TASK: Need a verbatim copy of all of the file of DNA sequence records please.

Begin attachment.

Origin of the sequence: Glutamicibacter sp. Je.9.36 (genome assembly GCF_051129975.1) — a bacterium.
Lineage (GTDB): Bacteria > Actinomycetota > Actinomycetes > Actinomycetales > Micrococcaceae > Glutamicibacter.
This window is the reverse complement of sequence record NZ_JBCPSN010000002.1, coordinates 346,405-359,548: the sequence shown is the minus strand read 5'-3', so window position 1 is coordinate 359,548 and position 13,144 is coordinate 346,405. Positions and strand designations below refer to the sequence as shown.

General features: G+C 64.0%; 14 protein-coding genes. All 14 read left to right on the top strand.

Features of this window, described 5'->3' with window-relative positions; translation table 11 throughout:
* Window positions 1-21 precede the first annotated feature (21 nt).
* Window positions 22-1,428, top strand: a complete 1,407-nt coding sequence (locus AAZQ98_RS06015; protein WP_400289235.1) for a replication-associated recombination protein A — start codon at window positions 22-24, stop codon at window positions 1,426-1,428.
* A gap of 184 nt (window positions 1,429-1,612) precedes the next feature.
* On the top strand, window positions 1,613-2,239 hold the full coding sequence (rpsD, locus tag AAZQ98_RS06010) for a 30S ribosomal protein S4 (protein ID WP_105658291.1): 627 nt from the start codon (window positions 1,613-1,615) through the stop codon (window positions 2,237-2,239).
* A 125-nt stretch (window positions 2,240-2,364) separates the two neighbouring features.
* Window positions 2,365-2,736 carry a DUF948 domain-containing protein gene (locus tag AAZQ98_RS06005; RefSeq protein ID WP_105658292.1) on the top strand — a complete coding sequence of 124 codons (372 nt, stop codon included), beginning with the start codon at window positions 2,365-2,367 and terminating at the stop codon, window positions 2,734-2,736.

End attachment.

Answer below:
Origin of the sequence: Glutamicibacter sp. Je.9.36 (genome assembly GCF_051129975.1) — a bacterium.
Lineage (GTDB): Bacteria > Actinomycetota > Actinomycetes > Actinomycetales > Micrococcaceae > Glutamicibacter.
This window is the reverse complement of sequence record NZ_JBCPSN010000002.1, coordinates 346,405-359,548: the sequence shown is the minus strand read 5'-3', so window position 1 is coordinate 359,548 and position 13,144 is coordinate 346,405. Positions and strand designations below refer to the sequence as shown.

General features: G+C 64.0%; 14 protein-coding genes. All 14 read left to right on the top strand.

Features of this window, described 5'->3' with window-relative positions; translation table 11 throughout:
* Window positions 1-21 precede the first annotated feature (21 nt).
* Window positions 22-1,428, top strand: a complete 1,407-nt coding sequence (locus AAZQ98_RS06015; protein WP_400289235.1) for a replication-associated recombination protein A — start codon at window positions 22-24, stop codon at window positions 1,426-1,428.
* A gap of 184 nt (window positions 1,429-1,612) precedes the next feature.
* On the top strand, window positions 1,613-2,239 hold the full coding sequence (rpsD, locus tag AAZQ98_RS06010) for a 30S ribosomal protein S4 (protein ID WP_105658291.1): 627 nt from the start codon (window positions 1,613-1,615) through the stop codon (window positions 2,237-2,239).
* A 125-nt stretch (window positions 2,240-2,364) separates the two neighbouring features.
* Window positions 2,365-2,736 carry a DUF948 domain-containing protein gene (locus tag AAZQ98_RS06005; RefSeq protein ID WP_105658292.1) on the top strand — a complete coding sequence of 124 codons (372 nt, stop codon included), beginning with the start codon at window positions 2,365-2,367 and terminating at the stop codon, window positions 2,734-2,736.